Sometimes it’s all in the name. The Nothing Chats beta has been pulled from the Google Play Store after reports that the company behind it has access to your (unencrypted) messages.
Nothing Phone 2 owners were promised a first-of-its-kind app developed in partnership with Sunbird, which allowed them to message other iMessage users via blue bubbles on their Nothing Phone.
And, as promised, the beta version was made available for download in the Play Store on Friday November 17, 2023. But today the Nothing Chats page says:
We’ve removed the Nothing Chats beta from the Play store and will be delaying the launch until further notice to work with Sunbird to fix several bugs. We apologize for the delay and will do right by our users.
Now, it’s pretty normal for beta releases to have some bugs that need ironing out. That’s what they are in beta for. But these weren’t some mildly annoying bugs.
Basically, Nothing Chats is just a reskinned version of the existing Sunbird application, which is currently available on the Google Play Store. In essence the Nothing Chats app routes your messages through a macOS virtual machine that sends them on as iMessages. But to do this the Nothing Chats application is required to send your Apple ID credentials to its servers, so it can authenticate on your behalf.
According to Nothing, Sunbird’s architecture provides a system to deliver a message from one user to another without ever storing it at any point in its journey. But only one day after the release of the beta, Texts.com published a blog titled Sunbird / ‘Nothing Chats’ is Not Secure.
Members of the Texts.com reverse engineering team took it upon themselves to take a look into the Sunbird application and its security practices, and found a few vulnerabilities and implementation issues.
While Sunbird tries to implement end-to-end-encryption (E2EE), its implementation is overshadowed by decrypting, and then storing the unencrypted payloads in its database.
The apps route all data relating to a message sent by Sunbird, and Nothing Chat, including the contact information, message contents, and attachment URLs to the Sunbird’s Sentry. This Sentry acts as a debugging platform, which allows access to the data in plaintext by authorized parties within the company.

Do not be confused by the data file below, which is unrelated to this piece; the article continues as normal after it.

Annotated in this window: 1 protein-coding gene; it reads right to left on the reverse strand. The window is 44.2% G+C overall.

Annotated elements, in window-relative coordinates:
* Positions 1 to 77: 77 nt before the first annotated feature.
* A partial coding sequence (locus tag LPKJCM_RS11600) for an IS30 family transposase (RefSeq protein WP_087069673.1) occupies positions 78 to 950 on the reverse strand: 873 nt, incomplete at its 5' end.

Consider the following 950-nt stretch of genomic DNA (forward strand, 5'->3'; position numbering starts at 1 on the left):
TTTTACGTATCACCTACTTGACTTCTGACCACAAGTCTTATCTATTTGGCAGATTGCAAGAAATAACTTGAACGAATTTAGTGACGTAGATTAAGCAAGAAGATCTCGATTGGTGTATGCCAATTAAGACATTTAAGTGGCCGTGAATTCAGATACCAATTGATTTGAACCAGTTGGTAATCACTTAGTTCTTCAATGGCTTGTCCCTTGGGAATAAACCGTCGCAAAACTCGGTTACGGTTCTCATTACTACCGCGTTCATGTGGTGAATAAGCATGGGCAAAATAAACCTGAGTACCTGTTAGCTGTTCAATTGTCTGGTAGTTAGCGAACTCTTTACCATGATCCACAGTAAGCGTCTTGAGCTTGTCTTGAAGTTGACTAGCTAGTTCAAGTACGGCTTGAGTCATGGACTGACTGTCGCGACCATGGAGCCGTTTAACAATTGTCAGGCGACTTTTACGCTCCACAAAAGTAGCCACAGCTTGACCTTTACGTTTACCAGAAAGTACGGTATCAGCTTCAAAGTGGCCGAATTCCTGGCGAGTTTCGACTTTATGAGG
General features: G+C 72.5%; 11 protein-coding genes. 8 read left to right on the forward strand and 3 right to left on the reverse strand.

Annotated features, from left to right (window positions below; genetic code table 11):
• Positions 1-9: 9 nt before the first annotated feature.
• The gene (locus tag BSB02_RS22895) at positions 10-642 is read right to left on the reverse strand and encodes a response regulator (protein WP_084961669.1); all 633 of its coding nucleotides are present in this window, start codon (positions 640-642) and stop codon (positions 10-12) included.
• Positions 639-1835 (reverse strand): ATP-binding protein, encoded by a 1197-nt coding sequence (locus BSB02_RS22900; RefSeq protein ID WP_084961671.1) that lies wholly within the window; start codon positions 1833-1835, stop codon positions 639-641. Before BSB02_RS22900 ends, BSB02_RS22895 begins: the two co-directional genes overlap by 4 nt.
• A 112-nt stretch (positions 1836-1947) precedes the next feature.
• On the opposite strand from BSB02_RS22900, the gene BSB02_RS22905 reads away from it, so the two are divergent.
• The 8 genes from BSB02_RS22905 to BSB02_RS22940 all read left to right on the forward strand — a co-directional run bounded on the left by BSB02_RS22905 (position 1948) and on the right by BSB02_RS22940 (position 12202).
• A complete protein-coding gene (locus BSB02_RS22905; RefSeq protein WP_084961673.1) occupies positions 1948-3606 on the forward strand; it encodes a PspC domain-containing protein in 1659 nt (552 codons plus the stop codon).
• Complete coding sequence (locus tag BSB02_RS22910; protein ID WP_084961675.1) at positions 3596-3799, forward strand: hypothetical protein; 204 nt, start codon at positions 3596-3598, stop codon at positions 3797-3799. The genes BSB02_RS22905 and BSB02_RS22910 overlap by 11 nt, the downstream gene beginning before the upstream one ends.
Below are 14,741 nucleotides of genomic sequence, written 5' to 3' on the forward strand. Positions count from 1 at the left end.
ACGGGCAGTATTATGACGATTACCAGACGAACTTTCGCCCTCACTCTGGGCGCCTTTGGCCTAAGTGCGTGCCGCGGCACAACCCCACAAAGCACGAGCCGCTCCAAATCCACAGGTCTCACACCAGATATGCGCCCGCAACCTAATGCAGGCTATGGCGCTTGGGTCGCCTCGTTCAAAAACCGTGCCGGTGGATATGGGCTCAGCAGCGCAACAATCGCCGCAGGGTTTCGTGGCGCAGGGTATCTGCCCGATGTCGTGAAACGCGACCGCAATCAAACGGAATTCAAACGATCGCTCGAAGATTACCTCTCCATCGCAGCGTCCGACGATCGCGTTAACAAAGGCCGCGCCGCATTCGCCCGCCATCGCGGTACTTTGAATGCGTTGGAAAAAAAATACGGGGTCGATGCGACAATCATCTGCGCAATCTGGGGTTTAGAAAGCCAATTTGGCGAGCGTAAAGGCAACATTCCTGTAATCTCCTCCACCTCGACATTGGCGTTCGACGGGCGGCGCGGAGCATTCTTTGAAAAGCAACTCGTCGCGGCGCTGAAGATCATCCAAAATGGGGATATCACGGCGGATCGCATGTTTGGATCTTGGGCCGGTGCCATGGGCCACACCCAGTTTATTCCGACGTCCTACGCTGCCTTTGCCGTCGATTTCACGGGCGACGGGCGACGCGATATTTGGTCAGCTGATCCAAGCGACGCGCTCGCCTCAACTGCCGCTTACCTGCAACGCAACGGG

Which is not what Nothing promised:
All Chats messages are end-to-end encrypted, meaning neither we nor Sunbird can access the messages you’re sending and receiving.
Other investigators found that Nothing Chats sends all media attachments, including user images, to Sentry with links to those attachments visible in plain text.
Nothing Chats sends all media attachments, including user images, to Sentry with links to those attachments visible in plain text. Further, researchers found all data was sent and stored through Firebase. They found over 630,000 media files currently stored by Sunbird via Firebase including images, videos, PDFs, audio, and more. So, while it may be true that Sunbird doesn’t store user data on its own servers, the data does get stored.
This isn’t a major problem for everyone, but the authentication is. By sending our Apple ID to a third-party service, we are not only trusting the third-party with our texts, but should they become compromised, our photos, videos, contacts, notes, keychain, and more are at risk.
Users worried about a spill of sensitive data should read our guide: Involved in a data breach? Here’s what you need to know.
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